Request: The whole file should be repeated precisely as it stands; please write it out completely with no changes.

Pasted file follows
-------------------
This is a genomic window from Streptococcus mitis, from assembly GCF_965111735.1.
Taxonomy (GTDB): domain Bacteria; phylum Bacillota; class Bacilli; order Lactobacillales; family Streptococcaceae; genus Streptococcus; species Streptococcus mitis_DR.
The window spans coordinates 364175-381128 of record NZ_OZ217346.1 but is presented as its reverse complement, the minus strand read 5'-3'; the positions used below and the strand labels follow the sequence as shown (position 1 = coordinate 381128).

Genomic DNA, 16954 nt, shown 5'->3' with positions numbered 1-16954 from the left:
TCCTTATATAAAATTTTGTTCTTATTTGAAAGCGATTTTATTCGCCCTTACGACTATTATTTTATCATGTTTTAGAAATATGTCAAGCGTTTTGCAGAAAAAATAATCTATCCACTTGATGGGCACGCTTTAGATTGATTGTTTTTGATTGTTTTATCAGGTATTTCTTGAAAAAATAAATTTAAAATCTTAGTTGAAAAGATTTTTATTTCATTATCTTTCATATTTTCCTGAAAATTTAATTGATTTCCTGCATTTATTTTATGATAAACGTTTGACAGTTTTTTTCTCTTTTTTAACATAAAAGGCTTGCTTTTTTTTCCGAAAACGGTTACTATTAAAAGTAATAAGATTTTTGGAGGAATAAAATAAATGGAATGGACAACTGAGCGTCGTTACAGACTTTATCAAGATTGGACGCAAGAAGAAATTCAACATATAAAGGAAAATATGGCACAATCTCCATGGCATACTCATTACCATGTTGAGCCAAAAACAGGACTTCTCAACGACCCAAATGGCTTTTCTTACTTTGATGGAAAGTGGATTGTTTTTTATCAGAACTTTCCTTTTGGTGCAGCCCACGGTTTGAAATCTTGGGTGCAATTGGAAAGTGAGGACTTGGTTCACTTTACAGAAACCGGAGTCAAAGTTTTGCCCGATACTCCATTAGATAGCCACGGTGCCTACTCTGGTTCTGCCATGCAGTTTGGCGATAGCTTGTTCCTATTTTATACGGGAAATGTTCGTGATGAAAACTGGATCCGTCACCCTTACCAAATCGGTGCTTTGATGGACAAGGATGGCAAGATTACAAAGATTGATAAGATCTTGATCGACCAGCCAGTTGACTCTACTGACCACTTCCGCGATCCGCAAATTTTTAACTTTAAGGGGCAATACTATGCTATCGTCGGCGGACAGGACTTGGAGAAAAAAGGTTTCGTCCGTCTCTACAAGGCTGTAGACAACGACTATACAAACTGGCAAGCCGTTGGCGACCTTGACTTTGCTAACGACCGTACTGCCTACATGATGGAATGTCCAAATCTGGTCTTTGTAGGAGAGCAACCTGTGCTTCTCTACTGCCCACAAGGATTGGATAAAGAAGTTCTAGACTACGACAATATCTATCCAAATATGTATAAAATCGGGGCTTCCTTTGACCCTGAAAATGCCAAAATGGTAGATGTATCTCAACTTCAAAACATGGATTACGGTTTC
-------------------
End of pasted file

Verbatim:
This is a genomic window from Streptococcus mitis, from assembly GCF_965111735.1.
Taxonomy (GTDB): domain Bacteria; phylum Bacillota; class Bacilli; order Lactobacillales; family Streptococcaceae; genus Streptococcus; species Streptococcus mitis_DR.
The window spans coordinates 364175-381128 of record NZ_OZ217346.1 but is presented as its reverse complement, the minus strand read 5'-3'; the positions used below and the strand labels follow the sequence as shown (position 1 = coordinate 381128).

Genomic DNA, 16954 nt, shown 5'->3' with positions numbered 1-16954 from the left:
TCCTTATATAAAATTTTGTTCTTATTTGAAAGCGATTTTATTCGCCCTTACGACTATTATTTTATCATGTTTTAGAAATATGTCAAGCGTTTTGCAGAAAAAATAATCTATCCACTTGATGGGCACGCTTTAGATTGATTGTTTTTGATTGTTTTATCAGGTATTTCTTGAAAAAATAAATTTAAAATCTTAGTTGAAAAGATTTTTATTTCATTATCTTTCATATTTTCCTGAAAATTTAATTGATTTCCTGCATTTATTTTATGATAAACGTTTGACAGTTTTTTTCTCTTTTTTAACATAAAAGGCTTGCTTTTTTTTCCGAAAACGGTTACTATTAAAAGTAATAAGATTTTTGGAGGAATAAAATAAATGGAATGGACAACTGAGCGTCGTTACAGACTTTATCAAGATTGGACGCAAGAAGAAATTCAACATATAAAGGAAAATATGGCACAATCTCCATGGCATACTCATTACCATGTTGAGCCAAAAACAGGACTTCTCAACGACCCAAATGGCTTTTCTTACTTTGATGGAAAGTGGATTGTTTTTTATCAGAACTTTCCTTTTGGTGCAGCCCACGGTTTGAAATCTTGGGTGCAATTGGAAAGTGAGGACTTGGTTCACTTTACAGAAACCGGAGTCAAAGTTTTGCCCGATACTCCATTAGATAGCCACGGTGCCTACTCTGGTTCTGCCATGCAGTTTGGCGATAGCTTGTTCCTATTTTATACGGGAAATGTTCGTGATGAAAACTGGATCCGTCACCCTTACCAAATCGGTGCTTTGATGGACAAGGATGGCAAGATTACAAAGATTGATAAGATCTTGATCGACCAGCCAGTTGACTCTACTGACCACTTCCGCGATCCGCAAATTTTTAACTTTAAGGGGCAATACTATGCTATCGTCGGCGGACAGGACTTGGAGAAAAAAGGTTTCGTCCGTCTCTACAAGGCTGTAGACAACGACTATACAAACTGGCAAGCCGTTGGCGACCTTGACTTTGCTAACGACCGTACTGCCTACATGATGGAATGTCCAAATCTGGTCTTTGTAGGAGAGCAACCTGTGCTTCTCTACTGCCCACAAGGATTGGATAAAGAAGTTCTAGACTACGACAATATCTATCCAAATATGTATAAAATCGGGGCTTCCTTTGACCCTGAAAATGCCAAAATGGTAGATGTATCTCAACTTCAAAACATGGATTACGGTTTC